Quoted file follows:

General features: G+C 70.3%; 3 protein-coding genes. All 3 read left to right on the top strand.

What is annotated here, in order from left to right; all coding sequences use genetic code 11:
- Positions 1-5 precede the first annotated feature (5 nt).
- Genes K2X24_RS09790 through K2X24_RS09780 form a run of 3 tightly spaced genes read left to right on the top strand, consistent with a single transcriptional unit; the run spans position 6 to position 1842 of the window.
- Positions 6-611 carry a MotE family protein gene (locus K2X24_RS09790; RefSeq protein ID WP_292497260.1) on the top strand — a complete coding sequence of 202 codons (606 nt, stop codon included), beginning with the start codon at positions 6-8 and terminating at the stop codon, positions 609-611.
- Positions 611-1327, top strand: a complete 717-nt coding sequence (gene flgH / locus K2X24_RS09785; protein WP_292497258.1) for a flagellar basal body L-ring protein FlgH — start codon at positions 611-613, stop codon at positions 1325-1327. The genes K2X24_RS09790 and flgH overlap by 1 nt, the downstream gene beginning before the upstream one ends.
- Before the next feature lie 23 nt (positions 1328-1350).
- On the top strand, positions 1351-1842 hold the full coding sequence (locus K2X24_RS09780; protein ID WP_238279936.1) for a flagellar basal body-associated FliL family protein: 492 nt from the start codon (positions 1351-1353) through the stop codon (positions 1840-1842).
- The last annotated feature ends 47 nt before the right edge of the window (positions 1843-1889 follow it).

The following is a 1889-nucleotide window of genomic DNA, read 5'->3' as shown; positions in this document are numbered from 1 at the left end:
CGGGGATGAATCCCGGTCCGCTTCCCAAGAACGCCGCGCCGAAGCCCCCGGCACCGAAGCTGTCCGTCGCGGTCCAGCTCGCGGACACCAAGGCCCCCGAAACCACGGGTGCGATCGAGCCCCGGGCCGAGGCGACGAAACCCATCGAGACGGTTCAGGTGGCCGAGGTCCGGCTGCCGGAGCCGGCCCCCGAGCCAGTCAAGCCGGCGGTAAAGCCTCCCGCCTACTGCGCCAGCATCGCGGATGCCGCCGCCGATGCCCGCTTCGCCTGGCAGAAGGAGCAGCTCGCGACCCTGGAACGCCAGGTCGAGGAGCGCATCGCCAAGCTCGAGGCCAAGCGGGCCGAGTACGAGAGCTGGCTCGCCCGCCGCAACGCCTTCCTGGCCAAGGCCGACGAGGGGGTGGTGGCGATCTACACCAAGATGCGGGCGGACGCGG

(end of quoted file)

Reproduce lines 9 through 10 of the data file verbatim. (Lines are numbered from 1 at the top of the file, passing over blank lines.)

- The last annotated feature ends 47 nt before the right edge of the window (positions 1843-1889 follow it).

The following is a 1889-nucleotide window of genomic DNA, read 5'->3' as shown; positions in this document are numbered from 1 at the left end: